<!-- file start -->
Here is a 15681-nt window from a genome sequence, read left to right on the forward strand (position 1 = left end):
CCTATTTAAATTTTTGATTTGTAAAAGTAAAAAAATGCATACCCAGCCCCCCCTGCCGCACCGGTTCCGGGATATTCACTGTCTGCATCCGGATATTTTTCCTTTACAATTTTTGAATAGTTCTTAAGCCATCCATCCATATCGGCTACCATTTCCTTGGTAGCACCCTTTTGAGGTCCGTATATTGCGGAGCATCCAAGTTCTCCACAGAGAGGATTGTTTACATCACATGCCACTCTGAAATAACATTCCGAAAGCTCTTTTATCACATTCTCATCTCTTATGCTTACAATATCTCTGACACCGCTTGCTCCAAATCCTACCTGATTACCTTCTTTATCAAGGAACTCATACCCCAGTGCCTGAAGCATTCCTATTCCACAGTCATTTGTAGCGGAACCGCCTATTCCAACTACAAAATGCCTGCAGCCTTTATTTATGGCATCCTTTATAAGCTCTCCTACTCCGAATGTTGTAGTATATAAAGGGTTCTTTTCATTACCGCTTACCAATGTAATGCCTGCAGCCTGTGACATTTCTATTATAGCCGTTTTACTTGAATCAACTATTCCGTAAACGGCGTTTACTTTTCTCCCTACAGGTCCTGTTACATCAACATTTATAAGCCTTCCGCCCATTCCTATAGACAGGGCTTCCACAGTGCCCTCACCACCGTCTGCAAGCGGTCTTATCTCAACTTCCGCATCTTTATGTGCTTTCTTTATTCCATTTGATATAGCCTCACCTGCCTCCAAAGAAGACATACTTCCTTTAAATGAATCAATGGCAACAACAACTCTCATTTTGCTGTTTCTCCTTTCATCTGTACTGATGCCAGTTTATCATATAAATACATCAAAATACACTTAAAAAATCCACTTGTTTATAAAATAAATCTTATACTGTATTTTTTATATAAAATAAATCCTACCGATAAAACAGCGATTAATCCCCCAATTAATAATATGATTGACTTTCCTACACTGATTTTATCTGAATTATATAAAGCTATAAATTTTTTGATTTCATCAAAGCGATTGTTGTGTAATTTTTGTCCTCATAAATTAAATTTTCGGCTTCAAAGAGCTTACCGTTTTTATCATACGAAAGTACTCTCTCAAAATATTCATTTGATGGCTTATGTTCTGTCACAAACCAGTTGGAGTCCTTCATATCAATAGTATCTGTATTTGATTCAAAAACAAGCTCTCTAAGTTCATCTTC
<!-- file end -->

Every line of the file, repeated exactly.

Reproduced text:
Here is a 15681-nt window from a genome sequence, read left to right on the forward strand (position 1 = left end):
CCTATTTAAATTTTTGATTTGTAAAAGTAAAAAAATGCATACCCAGCCCCCCCTGCCGCACCGGTTCCGGGATATTCACTGTCTGCATCCGGATATTTTTCCTTTACAATTTTTGAATAGTTCTTAAGCCATCCATCCATATCGGCTACCATTTCCTTGGTAGCACCCTTTTGAGGTCCGTATATTGCGGAGCATCCAAGTTCTCCACAGAGAGGATTGTTTACATCACATGCCACTCTGAAATAACATTCCGAAAGCTCTTTTATCACATTCTCATCTCTTATGCTTACAATATCTCTGACACCGCTTGCTCCAAATCCTACCTGATTACCTTCTTTATCAAGGAACTCATACCCCAGTGCCTGAAGCATTCCTATTCCACAGTCATTTGTAGCGGAACCGCCTATTCCAACTACAAAATGCCTGCAGCCTTTATTTATGGCATCCTTTATAAGCTCTCCTACTCCGAATGTTGTAGTATATAAAGGGTTCTTTTCATTACCGCTTACCAATGTAATGCCTGCAGCCTGTGACATTTCTATTATAGCCGTTTTACTTGAATCAACTATTCCGTAAACGGCGTTTACTTTTCTCCCTACAGGTCCTGTTACATCAACATTTATAAGCCTTCCGCCCATTCCTATAGACAGGGCTTCCACAGTGCCCTCACCACCGTCTGCAAGCGGTCTTATCTCAACTTCCGCATCTTTATGTGCTTTCTTTATTCCATTTGATATAGCCTCACCTGCCTCCAAAGAAGACATACTTCCTTTAAATGAATCAATGGCAACAACAACTCTCATTTTGCTGTTTCTCCTTTCATCTGTACTGATGCCAGTTTATCATATAAATACATCAAAATACACTTAAAAAATCCACTTGTTTATAAAATAAATCTTATACTGTATTTTTTATATAAAATAAATCCTACCGATAAAACAGCGATTAATCCCCCAATTAATAATATGATTGACTTTCCTACACTGATTTTATCTGAATTATATAAAGCTATAAATTTTTTGATTTCATCAAAGCGATTGTTGTGTAATTTTTGTCCTCATAAATTAAATTTTCGGCTTCAAAGAGCTTACCGTTTTTATCATACGAAAGTACTCTCTCAAAATATTCATTTGATGGCTTATGTTCTGTCACAAACCAGTTGGAGTCCTTCATATCAATAGTATCTGTATTTGATTCAAAAACAAGCTCTCTAAGTTCATCTTC